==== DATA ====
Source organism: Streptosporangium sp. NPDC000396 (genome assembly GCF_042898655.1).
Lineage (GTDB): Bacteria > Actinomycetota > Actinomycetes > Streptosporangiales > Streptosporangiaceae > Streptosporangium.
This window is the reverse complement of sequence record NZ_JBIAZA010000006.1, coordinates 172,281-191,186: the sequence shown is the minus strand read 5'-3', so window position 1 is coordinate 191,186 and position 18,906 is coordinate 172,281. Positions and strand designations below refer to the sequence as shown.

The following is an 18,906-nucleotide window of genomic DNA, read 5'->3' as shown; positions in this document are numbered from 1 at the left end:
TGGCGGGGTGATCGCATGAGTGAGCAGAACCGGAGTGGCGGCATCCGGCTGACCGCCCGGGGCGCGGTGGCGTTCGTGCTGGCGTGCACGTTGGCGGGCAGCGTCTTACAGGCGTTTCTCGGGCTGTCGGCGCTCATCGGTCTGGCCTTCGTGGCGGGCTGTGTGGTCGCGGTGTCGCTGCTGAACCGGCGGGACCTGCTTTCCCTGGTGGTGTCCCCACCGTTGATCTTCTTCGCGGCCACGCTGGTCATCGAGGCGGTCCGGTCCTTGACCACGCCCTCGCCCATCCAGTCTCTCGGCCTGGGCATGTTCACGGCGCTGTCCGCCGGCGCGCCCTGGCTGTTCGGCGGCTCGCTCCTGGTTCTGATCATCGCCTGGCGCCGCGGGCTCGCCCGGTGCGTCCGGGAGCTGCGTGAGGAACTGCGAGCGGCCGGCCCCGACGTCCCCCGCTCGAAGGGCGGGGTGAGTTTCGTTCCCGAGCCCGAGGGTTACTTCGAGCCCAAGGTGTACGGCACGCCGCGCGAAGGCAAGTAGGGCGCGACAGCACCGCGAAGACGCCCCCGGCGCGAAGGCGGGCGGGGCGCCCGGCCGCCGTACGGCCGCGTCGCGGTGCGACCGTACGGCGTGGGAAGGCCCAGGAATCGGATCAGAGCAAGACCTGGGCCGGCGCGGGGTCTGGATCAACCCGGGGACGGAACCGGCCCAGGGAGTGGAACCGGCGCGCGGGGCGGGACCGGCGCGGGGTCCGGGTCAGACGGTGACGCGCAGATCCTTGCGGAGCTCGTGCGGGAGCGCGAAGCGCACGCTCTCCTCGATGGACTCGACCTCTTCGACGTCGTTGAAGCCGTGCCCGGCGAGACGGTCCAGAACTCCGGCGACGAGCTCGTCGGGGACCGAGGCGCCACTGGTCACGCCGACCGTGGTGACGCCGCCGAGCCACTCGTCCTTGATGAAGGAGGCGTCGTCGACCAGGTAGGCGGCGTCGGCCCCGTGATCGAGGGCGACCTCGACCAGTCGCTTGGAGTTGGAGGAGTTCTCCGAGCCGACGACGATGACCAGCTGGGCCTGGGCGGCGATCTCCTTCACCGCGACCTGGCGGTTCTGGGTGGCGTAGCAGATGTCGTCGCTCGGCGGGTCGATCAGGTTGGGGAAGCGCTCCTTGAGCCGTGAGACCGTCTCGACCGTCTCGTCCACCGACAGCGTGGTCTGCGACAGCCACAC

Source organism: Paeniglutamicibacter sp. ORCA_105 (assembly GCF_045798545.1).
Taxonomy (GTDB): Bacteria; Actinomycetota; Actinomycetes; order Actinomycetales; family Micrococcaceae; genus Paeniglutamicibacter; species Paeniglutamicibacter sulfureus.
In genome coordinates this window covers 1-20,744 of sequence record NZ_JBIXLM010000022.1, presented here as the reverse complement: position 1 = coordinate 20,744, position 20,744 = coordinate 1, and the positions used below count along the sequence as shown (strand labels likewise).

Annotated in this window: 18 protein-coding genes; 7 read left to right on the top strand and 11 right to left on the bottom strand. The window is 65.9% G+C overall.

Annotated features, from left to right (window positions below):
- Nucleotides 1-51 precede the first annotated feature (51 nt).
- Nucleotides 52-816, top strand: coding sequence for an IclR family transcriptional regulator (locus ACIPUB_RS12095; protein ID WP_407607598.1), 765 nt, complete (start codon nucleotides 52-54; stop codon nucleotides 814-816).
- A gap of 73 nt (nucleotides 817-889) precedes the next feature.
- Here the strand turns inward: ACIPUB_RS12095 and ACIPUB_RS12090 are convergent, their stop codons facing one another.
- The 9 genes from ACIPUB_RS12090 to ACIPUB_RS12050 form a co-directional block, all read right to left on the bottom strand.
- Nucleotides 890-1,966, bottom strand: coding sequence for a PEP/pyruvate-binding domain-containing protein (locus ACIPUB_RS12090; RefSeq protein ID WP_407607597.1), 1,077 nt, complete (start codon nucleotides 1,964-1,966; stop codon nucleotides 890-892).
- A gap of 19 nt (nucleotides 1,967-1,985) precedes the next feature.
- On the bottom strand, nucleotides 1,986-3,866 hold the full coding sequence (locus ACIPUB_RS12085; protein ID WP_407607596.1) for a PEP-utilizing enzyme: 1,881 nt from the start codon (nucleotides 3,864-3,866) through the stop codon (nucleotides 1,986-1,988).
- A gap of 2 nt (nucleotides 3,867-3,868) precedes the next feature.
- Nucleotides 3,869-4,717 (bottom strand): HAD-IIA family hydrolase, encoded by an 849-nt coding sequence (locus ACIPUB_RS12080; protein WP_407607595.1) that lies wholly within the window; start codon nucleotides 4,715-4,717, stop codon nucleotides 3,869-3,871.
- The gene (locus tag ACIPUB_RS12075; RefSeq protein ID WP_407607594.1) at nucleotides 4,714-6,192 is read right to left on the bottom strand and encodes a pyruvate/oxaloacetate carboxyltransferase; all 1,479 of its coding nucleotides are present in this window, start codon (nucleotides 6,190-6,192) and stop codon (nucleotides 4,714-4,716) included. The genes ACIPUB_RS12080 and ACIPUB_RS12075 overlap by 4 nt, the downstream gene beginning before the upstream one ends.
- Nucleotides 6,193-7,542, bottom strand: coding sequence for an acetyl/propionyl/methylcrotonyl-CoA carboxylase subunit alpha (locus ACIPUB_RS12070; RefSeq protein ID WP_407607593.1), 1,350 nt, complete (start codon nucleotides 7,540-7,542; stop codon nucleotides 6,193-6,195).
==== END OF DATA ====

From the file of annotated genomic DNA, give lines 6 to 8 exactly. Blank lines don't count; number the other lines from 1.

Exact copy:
Source organism: Paeniglutamicibacter sp. ORCA_105 (assembly GCF_045798545.1).
Taxonomy (GTDB): Bacteria; Actinomycetota; Actinomycetes; order Actinomycetales; family Micrococcaceae; genus Paeniglutamicibacter; species Paeniglutamicibacter sulfureus.
In genome coordinates this window covers 1-20,744 of sequence record NZ_JBIXLM010000022.1, presented here as the reverse complement: position 1 = coordinate 20,744, position 20,744 = coordinate 1, and the positions used below count along the sequence as shown (strand labels likewise).